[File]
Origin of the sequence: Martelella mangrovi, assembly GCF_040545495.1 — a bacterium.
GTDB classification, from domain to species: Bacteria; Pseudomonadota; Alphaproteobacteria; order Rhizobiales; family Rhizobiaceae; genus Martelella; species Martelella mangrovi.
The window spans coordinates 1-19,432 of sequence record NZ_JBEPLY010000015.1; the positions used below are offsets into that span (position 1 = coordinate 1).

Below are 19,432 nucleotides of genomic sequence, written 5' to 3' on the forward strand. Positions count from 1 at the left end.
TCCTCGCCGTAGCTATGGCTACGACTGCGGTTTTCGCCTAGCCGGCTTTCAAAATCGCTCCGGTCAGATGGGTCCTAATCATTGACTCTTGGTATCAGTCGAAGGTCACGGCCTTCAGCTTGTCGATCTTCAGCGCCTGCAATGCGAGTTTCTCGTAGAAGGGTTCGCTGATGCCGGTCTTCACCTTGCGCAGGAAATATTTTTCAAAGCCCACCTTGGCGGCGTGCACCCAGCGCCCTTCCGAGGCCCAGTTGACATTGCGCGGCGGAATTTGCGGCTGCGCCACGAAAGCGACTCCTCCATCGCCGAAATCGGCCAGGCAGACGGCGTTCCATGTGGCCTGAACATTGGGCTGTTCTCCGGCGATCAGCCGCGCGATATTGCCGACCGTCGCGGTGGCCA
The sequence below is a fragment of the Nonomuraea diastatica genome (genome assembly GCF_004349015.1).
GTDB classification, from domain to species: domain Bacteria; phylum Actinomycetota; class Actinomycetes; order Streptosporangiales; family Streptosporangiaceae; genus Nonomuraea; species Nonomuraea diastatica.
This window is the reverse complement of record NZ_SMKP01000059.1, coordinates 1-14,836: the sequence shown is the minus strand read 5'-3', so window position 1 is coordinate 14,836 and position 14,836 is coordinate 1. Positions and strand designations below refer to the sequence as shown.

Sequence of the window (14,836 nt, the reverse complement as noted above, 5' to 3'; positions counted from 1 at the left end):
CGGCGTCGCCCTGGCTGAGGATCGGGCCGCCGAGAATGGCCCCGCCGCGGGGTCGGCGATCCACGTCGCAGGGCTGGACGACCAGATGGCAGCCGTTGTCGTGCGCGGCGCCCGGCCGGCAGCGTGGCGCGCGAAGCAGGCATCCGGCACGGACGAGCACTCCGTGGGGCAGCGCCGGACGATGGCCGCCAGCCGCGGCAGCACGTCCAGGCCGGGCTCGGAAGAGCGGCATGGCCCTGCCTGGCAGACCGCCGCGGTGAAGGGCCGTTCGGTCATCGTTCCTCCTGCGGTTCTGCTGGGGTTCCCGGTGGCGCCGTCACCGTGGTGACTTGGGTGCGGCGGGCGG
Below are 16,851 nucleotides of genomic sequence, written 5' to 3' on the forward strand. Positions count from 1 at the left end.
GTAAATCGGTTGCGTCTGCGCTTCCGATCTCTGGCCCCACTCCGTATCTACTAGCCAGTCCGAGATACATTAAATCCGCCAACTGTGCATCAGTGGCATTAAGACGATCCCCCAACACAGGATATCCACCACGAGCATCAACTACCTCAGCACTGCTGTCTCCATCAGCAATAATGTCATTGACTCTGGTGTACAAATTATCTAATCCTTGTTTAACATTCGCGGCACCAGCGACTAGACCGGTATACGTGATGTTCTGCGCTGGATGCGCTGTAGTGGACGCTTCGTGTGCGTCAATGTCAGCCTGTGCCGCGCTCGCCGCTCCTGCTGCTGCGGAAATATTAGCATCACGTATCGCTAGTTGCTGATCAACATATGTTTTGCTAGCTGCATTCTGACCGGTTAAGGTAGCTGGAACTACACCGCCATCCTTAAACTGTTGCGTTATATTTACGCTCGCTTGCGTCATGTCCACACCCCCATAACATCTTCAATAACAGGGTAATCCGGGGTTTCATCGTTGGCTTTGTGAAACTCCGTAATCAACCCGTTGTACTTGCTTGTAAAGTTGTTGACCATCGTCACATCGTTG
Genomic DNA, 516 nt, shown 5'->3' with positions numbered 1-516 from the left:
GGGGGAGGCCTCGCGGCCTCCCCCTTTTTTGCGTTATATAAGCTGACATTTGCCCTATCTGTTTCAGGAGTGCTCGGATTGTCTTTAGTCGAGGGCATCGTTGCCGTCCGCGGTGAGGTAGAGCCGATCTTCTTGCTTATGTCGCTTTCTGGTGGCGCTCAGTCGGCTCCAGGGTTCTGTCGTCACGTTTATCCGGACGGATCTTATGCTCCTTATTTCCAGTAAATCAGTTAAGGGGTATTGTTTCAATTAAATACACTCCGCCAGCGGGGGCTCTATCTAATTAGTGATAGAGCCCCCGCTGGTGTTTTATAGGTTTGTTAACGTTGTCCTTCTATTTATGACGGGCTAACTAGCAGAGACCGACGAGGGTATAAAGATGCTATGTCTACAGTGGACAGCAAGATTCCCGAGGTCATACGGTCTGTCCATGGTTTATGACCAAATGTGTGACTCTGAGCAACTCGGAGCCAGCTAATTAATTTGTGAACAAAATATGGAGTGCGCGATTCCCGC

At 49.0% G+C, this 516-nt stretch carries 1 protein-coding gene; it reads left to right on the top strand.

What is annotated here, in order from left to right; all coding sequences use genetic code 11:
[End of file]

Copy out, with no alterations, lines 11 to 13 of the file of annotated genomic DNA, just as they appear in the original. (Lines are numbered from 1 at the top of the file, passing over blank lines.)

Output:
Below are 16,851 nucleotides of genomic sequence, written 5' to 3' on the forward strand. Positions count from 1 at the left end.
GTAAATCGGTTGCGTCTGCGCTTCCGATCTCTGGCCCCACTCCGTATCTACTAGCCAGTCCGAGATACATTAAATCCGCCAACTGTGCATCAGTGGCATTAAGACGATCCCCCAACACAGGATATCCACCACGAGCATCAACTACCTCAGCACTGCTGTCTCCATCAGCAATAATGTCATTGACTCTGGTGTACAAATTATCTAATCCTTGTTTAACATTCGCGGCACCAGCGACTAGACCGGTATACGTGATGTTCTGCGCTGGATGCGCTGTAGTGGACGCTTCGTGTGCGTCAATGTCAGCCTGTGCCGCGCTCGCCGCTCCTGCTGCTGCGGAAATATTAGCATCACGTATCGCTAGTTGCTGATCAACATATGTTTTGCTAGCTGCATTCTGACCGGTTAAGGTAGCTGGAACTACACCGCCATCCTTAAACTGTTGCGTTATATTTACGCTCGCTTGCGTCATGTCCACACCCCCATAACATCTTCAATAACAGGGTAATCCGGGGTTTCATCGTTGGCTTTGTGAAACTCCGTAATCAACCCGTTGTACTTGCTTGTAAAGTTGTTGACCATCGTCACATCGTTG
Genomic DNA, 516 nt, shown 5'->3' with positions numbered 1-516 from the left: